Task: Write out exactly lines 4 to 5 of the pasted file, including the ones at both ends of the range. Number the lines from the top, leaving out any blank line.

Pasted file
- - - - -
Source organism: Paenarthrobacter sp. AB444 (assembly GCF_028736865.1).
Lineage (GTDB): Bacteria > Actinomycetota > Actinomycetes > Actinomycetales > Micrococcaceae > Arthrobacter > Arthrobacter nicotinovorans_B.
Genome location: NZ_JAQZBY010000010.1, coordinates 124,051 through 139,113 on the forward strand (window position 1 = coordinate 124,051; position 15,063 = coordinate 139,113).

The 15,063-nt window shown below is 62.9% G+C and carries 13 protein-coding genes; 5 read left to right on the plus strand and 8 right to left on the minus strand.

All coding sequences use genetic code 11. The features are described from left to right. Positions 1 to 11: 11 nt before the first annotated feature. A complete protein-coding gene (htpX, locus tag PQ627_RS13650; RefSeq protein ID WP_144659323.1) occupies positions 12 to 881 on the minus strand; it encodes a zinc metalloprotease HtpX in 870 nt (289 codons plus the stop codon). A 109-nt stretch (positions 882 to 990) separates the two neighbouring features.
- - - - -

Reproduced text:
The 15,063-nt window shown below is 62.9% G+C and carries 13 protein-coding genes; 5 read left to right on the plus strand and 8 right to left on the minus strand.

All coding sequences use genetic code 11. The features are described from left to right. Positions 1 to 11: 11 nt before the first annotated feature. A complete protein-coding gene (htpX, locus tag PQ627_RS13650; RefSeq protein ID WP_144659323.1) occupies positions 12 to 881 on the minus strand; it encodes a zinc metalloprotease HtpX in 870 nt (289 codons plus the stop codon). A 109-nt stretch (positions 882 to 990) separates the two neighbouring features.